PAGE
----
A Federal High Court in Port Harcourt has restrained the Federal Government from collecting some taxes in Rivers State. The court on August 10 declared that the state government, not the Federal Inland Revenue Services (FIRS), should collect the Valued Added Tax (VAT) and Personal Income Tax (PIT) in the State.
Justice Stephen Dalyop Pam, gave an order of perpetual injunction restraining the Federal Inland Revenue Service and the Attorney-General of the Federation, both first and second defendants in the suit, from “collecting, demanding, threatening and intimidating residents of Rivers State to pay to FIRS personnel income tax and VAT. He made the declaration while delivering judgement in suit No. FHC/PH/CS/149/2020, filed by the Attorney-General for Rivers State (plaintiff).
Pam, who granted all 11 reliefs sought by the Rivers State government said that there was no constitutional basis for the FIRS to demand for and collect VAT, Withholding Tax, Education Tax and Technology Levy in Rivers State or any other States of the Federation. He said the constitutional powers and competence of the Federal Government were limited to taxation of incomes, profits and capital gains, which did not include VAT or any other sales tax or levy than those specifically mentioned in Items 58 and 59 of the Exclusive Legislative List of the Constitution.
The judge dismissed the preliminary objection filed by the defendants that the court lacked the jurisdiction to hear the suit and that the case should be transferred to the Court of Appeal for interpretation. Justice Pam, who also dismissed another objection raised by the defendants that the National Assembly ought to have been made a party in the suit, declared that the issues of taxes raised by the state government were matters of law that the court was constitutionally empowered to entertain.
On the face of the court decision, the 36 states have been given a window of opportunity to increase internally generated revenue (IGR) which, for many of the states, dismally low. But a deeper look will suggest their legal victory may be pyrrhic after all. Firstly, the FIRS will appeal the ruling of the federal high court in Port Harcourt. Who knows, it may win. In which case, the matter go all the way to the Supreme Court.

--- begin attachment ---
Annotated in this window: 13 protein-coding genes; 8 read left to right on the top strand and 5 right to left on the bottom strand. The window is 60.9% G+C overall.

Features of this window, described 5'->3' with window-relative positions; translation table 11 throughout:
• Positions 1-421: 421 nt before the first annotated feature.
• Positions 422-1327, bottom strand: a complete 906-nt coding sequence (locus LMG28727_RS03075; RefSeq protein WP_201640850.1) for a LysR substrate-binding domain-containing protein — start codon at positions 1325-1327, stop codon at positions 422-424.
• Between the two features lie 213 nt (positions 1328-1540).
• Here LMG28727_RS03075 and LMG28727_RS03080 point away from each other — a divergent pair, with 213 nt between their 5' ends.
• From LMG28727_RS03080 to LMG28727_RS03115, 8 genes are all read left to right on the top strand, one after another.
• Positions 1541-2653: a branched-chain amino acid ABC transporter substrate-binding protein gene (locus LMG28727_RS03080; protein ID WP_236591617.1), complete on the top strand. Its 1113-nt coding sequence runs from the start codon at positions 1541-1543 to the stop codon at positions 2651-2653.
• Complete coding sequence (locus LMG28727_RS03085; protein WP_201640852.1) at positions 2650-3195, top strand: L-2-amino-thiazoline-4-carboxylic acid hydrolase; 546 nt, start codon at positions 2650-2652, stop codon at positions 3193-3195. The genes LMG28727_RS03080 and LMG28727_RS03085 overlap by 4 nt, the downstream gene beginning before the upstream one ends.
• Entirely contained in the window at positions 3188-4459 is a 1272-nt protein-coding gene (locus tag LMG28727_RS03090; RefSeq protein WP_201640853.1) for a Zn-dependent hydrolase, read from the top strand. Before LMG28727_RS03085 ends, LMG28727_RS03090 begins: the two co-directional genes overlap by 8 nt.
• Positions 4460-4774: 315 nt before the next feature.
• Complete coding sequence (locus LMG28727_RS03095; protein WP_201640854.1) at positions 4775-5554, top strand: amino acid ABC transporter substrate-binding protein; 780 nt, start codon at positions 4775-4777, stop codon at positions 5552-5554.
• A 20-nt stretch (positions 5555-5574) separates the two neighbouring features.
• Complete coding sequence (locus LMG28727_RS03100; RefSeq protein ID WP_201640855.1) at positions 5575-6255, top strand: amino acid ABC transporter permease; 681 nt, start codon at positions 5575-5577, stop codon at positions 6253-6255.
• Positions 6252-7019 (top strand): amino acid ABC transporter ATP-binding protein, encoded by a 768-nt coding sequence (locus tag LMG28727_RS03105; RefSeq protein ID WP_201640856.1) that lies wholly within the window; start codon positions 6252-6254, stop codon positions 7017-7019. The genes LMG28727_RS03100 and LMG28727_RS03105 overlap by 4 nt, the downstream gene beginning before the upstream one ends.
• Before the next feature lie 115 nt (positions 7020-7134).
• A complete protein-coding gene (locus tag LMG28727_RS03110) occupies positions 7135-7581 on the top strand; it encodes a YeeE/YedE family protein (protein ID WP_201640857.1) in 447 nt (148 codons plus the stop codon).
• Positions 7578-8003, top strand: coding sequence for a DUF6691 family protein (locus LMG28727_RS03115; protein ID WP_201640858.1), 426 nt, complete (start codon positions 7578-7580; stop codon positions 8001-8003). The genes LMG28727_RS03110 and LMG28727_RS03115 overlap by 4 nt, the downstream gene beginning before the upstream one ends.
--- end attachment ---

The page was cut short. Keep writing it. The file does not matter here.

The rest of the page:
Secondly, even if the states do win again at the Supreme Court, still the win won’t translate to more money in their pockets. May be for one or two states, but surely not so for most of them. Because they simply do not have the resources and reach the FIRS has to collect VAT. Thirdly, they will lose their shares of other taxes that the federal government collects. The federal government may be, ultimately, the winner, not loser. This is because the Federal Capital Territory (FCT) generates the second-highest VAT (after Lagos) in addition to import and non-import foreign VAT.
What more, Section 40 of the VAT Act, gives 15 per cent of the VAT pool to the federal government; 50 per cent to states; and 35 per cent to local governments (net of four per cent cost of collection by the FIRS), while 20 per cent of the pool is shared based on derivation. In 2020, for instance, total VAT collection was about N1.53tn, with import VAT being N348bn (or 22.7 per cent) while foreign non-import VAT was N420bn (or 27.4 per cent) and local VAT amounted to N763bn (or 49.8per cent). In effect, what this means is that the federal government is likely to retain more than the 15 per cent it currently receives, while states and local governments will have less to share. This is why Rivers and the other states it believes will benefit from its legal ‘victory’ may have shot themselves in the foot.